We typically don’t wander into the depths of corporate finance since it is tangentially related to core coverage of payments. This article in the Washington Post business section serves as another reminder of the ubiquitous use of debt across the U.S. (and to an extent, global) financial landscape, with consumers, businesses and the government sitting on a tall heap of I.O.U.’s. This particular piece focuses on U.S. corporate bonds, which the author indicates was at a record $10 trillion as of June ’19 (data from FRED – St Louis Fed).
‘A decade of historically low interest rates has allowed companies to sell record amounts of bonds to investors, sending total U.S. corporate debt to nearly $10 trillion, or a record 47 percent of the overall economy….In recent weeks, the Federal Reserve, the International Monetary Fund and major institutional investors such as BlackRock and American Funds all have sounded the alarm about the mounting corporate obligations….The danger isn’t immediate. But some regulators and investors say the borrowing has gone on too long and could send financial markets plunging when the next recession hits, dealing the real economy a blow at a time when it already would be wobbling.’
A decade of central bank addiction to low interest rates as a policy tool, originally designed to stimulate economic growth, has led to investors holding $4 trillion of BBB rated bonds, which are essentially the last rung of investment grade before landing in junk bond territory. Generally speaking, the funding has not been used for Capex in order to fund expansion and business growth (at least not as much as would be expected), but to buy back stock and other deals, such as M&A. The concern is that an economic downturn might be extended by the impact of higher rates on re-valued corporate bonds, slowing down business activity even more.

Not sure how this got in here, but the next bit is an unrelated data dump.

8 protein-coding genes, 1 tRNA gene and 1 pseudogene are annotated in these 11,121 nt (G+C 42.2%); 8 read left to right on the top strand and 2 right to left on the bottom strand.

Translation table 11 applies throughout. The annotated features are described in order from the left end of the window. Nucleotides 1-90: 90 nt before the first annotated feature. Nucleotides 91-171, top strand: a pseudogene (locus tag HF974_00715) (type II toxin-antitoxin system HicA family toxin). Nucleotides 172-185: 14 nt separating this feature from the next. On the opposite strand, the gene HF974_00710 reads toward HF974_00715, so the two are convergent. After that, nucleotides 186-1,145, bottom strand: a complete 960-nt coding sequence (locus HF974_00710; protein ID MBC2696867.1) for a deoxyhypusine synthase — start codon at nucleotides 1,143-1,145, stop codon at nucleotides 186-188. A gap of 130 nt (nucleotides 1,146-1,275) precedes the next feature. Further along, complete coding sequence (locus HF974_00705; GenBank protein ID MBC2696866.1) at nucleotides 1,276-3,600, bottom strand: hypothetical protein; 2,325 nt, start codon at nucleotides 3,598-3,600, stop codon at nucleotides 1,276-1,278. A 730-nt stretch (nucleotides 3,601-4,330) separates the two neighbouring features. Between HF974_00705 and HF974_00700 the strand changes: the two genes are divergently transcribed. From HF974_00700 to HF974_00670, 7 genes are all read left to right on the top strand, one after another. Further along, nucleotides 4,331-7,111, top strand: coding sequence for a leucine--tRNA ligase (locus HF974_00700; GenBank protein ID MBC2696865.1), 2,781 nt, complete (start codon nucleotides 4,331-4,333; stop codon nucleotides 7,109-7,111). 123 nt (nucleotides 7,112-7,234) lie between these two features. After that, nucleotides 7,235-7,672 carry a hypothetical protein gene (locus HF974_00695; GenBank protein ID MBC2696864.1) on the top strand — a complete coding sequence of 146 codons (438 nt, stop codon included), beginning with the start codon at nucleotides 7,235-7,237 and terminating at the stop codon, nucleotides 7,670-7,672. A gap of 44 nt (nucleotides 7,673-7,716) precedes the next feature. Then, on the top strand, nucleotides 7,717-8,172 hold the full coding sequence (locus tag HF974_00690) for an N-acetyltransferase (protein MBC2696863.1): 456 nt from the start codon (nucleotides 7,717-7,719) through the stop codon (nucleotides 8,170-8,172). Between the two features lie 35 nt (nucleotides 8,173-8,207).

“This is part of a much bigger issue: an increased amount of collateral damage and the unintended consequences of an excessive reliance on central bank liquidity,” said Mohamed El-Erian, chief economic adviser to Allianz, the German financial services giant.’
Don’t look now, but U.S. consumers hold about $14 trillion in debt (including cards and student loans), while the U.S. federal government owes $23 trillion, which in and of itself costs roughly $500 billion in debt service annually. In the absence of any serious consideration for reduced government spending and reduced debt, think about debt service closer to $1 trillion as rates increase. The article goes on to point out how markets react and what could happen in the bond market, but nobody should be too surprised about what is happening based on the effect of now ten years of low rates.
‘During the 2009 crisis, “BBB-rated” companies — the lowest rung of investment-grade — faced borrowing costs almost 7 percentage points higher than higher-quality companies. Today, the difference, or “spread,” is just 1.4 percentage points.’
Commentary by Steve Murphy, Director, Commercial & Enterprise Payments Advisory Service, Mercator Advisory Group